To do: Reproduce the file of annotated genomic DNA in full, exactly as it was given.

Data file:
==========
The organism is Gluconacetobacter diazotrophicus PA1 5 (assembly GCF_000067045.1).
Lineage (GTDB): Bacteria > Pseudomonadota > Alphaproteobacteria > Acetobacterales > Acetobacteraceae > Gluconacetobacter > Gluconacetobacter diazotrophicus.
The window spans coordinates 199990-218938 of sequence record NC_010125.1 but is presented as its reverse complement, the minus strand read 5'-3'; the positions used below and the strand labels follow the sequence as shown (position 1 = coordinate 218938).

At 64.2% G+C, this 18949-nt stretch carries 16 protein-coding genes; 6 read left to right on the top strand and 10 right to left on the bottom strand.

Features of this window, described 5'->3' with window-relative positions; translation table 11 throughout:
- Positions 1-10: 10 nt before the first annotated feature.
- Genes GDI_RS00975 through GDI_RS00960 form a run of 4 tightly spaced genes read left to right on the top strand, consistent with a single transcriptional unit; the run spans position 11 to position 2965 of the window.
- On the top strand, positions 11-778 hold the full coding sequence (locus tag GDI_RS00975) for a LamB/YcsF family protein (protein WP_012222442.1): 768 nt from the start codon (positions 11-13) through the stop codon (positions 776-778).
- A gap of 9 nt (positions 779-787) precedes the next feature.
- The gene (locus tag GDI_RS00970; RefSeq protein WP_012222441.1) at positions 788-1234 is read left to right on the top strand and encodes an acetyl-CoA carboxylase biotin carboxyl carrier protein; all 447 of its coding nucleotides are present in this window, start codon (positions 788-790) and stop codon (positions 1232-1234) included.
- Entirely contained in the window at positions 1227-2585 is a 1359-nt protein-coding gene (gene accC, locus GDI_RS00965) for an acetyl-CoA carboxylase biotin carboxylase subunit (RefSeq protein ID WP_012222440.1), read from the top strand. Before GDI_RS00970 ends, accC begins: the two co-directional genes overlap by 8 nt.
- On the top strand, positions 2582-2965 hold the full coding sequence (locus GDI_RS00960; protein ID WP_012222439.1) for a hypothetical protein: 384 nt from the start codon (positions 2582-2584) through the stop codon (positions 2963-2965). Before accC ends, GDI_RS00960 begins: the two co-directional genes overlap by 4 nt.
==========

The organism is Gluconacetobacter diazotrophicus PA1 5 (assembly GCF_000067045.1).
Lineage (GTDB): Bacteria > Pseudomonadota > Alphaproteobacteria > Acetobacterales > Acetobacteraceae > Gluconacetobacter > Gluconacetobacter diazotrophicus.
The window spans coordinates 199990-218938 of sequence record NC_010125.1 but is presented as its reverse complement, the minus strand read 5'-3'; the positions used below and the strand labels follow the sequence as shown (position 1 = coordinate 218938).

At 64.2% G+C, this 18949-nt stretch carries 16 protein-coding genes; 6 read left to right on the top strand and 10 right to left on the bottom strand.

Features of this window, described 5'->3' with window-relative positions; translation table 11 throughout:
- Positions 1-10: 10 nt before the first annotated feature.
- Genes GDI_RS00975 through GDI_RS00960 form a run of 4 tightly spaced genes read left to right on the top strand, consistent with a single transcriptional unit; the run spans position 11 to position 2965 of the window.
- On the top strand, positions 11-778 hold the full coding sequence (locus tag GDI_RS00975) for a LamB/YcsF family protein (protein WP_012222442.1): 768 nt from the start codon (positions 11-13) through the stop codon (positions 776-778).
- A gap of 9 nt (positions 779-787) precedes the next feature.
- The gene (locus tag GDI_RS00970; RefSeq protein WP_012222441.1) at positions 788-1234 is read left to right on the top strand and encodes an acetyl-CoA carboxylase biotin carboxyl carrier protein; all 447 of its coding nucleotides are present in this window, start codon (positions 788-790) and stop codon (positions 1232-1234) included.
- Entirely contained in the window at positions 1227-2585 is a 1359-nt protein-coding gene (gene accC, locus GDI_RS00965) for an acetyl-CoA carboxylase biotin carboxylase subunit (RefSeq protein ID WP_012222440.1), read from the top strand. Before GDI_RS00970 ends, accC begins: the two co-directional genes overlap by 8 nt.
- On the top strand, positions 2582-2965 hold the full coding sequence (locus GDI_RS00960; protein ID WP_012222439.1) for a hypothetical protein: 384 nt from the start codon (positions 2582-2584) through the stop codon (positions 2963-2965). Before accC ends, GDI_RS00960 begins: the two co-directional genes overlap by 4 nt.